Breastfeeding is a natural source of the key nutrients needed during your infant's first year. The American Academy of Pediatrics recommends that mothers breastfeed for at least the first twelve months of life. Even though a mother's body has everything it needs to provide nourishment to her baby, the act of breastfeeding is a skill that has to be learned by both mother and child.

Penn Ob/Gyn Care provides breastfeeding support via classes, discussion groups, and lactation consultants. In addition, the Solutions for Women at Pennsylvania Hospital sells a variety of maternity, breastfeeding and new parent products including pumps, nursing bras, abdominal supports, books and more.

Recognized for Excellence in Lactation Care

The Hospital of the University of Pennsylvania and Pennsylvania Hospital received the International Board of Lactation Consultant Examiners (IBLCE) Care Award for excellence in lactation care. We have International Board Certified Lactation Consultants (IBCLCs) on staff and provide a lactation program that is available five to seven days a week for breastfeeding families. Our consultants train our medical staff members who care for new families, and have completed activities that help protect, promote, and support breastfeeding.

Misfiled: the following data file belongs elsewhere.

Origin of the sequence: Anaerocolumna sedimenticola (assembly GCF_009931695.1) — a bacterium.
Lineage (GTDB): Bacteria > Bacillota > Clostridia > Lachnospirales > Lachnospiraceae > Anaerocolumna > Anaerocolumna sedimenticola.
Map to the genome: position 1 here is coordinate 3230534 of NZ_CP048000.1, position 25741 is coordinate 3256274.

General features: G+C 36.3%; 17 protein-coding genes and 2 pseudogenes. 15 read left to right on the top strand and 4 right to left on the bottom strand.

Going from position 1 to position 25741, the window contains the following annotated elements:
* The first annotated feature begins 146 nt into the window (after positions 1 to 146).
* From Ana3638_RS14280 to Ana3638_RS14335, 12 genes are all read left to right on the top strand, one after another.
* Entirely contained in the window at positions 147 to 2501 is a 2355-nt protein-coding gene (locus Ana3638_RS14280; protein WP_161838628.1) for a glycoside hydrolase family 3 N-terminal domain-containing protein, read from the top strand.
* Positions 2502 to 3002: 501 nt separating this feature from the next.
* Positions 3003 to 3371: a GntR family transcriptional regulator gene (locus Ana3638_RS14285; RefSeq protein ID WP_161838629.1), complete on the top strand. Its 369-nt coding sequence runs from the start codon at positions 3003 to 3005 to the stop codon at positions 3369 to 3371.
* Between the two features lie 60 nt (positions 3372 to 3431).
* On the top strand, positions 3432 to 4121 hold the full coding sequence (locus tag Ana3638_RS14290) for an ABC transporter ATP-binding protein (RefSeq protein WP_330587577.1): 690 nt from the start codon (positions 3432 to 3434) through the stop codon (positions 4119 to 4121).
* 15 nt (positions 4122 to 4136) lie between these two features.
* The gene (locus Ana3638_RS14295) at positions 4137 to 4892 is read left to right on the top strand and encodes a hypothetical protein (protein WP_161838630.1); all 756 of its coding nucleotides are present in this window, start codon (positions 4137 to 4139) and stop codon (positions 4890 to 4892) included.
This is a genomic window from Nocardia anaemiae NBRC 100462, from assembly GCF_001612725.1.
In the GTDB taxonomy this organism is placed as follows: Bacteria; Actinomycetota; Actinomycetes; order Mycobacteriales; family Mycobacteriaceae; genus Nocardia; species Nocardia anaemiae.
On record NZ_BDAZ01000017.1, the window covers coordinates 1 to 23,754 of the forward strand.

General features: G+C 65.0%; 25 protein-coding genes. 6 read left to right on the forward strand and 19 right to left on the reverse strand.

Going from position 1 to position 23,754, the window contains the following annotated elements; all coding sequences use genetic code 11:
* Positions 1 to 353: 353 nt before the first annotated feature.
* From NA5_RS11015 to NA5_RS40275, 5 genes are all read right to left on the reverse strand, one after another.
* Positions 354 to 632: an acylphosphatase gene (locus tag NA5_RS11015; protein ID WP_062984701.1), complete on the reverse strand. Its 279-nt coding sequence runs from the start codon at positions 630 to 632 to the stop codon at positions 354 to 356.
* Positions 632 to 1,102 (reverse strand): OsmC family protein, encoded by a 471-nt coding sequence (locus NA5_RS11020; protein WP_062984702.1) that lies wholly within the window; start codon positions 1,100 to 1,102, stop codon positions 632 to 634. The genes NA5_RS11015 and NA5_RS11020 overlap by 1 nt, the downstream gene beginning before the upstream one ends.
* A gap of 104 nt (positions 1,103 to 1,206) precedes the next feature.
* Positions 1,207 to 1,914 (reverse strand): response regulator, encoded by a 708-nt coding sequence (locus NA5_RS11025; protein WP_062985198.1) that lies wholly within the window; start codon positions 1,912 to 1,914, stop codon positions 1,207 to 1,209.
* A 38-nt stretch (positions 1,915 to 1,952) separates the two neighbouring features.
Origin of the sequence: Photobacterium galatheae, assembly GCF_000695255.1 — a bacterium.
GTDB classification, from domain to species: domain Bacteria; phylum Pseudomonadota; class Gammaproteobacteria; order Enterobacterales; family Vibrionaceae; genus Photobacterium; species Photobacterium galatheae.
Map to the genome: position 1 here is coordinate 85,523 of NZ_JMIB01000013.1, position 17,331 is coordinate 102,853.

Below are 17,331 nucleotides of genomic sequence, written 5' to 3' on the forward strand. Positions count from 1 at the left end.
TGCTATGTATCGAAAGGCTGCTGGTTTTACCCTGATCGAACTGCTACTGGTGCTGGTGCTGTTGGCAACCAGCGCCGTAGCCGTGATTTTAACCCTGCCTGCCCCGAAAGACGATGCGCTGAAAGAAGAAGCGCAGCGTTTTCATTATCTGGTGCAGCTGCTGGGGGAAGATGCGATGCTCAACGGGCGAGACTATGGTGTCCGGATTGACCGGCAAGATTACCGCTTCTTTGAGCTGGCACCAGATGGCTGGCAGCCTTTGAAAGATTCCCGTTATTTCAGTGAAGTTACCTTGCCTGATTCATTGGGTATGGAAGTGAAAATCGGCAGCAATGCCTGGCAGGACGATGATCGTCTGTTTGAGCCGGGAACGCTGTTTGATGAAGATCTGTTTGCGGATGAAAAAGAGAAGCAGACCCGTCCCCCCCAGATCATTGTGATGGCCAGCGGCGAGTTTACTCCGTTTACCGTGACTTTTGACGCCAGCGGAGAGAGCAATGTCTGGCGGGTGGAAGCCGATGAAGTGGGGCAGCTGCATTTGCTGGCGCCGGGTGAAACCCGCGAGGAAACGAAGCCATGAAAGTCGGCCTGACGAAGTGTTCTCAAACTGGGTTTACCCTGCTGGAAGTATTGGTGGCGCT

The Hospital of the University of Pennsylvania and Pennsylvania Hospital received the IBCLC Care Award in recognition of having International Board Certified Lactation Consultants (IBCLCs) on staff and providing a lactation program that is available five to seven days a week for breastfeeding families. In addition, the Hospital of the University of Pennsylvania and Pennsylvania Hospital demonstrated that they have provided recent breastfeeding training for medical staff members who care for new families, and have recently completed activities that help protect, promote, and support breastfeeding.

Choosing Not to Breastfeed

Your choice to breastfeed or not to breastfeed is a personal decision. Do not let others negatively influence your decision. For some, breastfeeding is not possible due to varying circumstances or breastfeeding may not be a mother's preferred method of feeding her baby. Some mothers may decide to breastfeed for only a short period of time after her baby is born or supplement with infant formula.

In place of breastfeeding, infant formulas are food products designed to provide for the nutritional needs of infants.

In This Section

The Baby-Friendly Hospital Initiative

Penn Medicine is proud to be part of the Baby-Friendly Hospital Initiative. 

Care Guides

Find resources and guides to help you breastfeed successfully.

Patient Stories

Patients share their experience with breastfeeding their babies.

Ask a Question

Do you have a question about breastfeeding? Submit your question here, and one of our experts will promptly respond.

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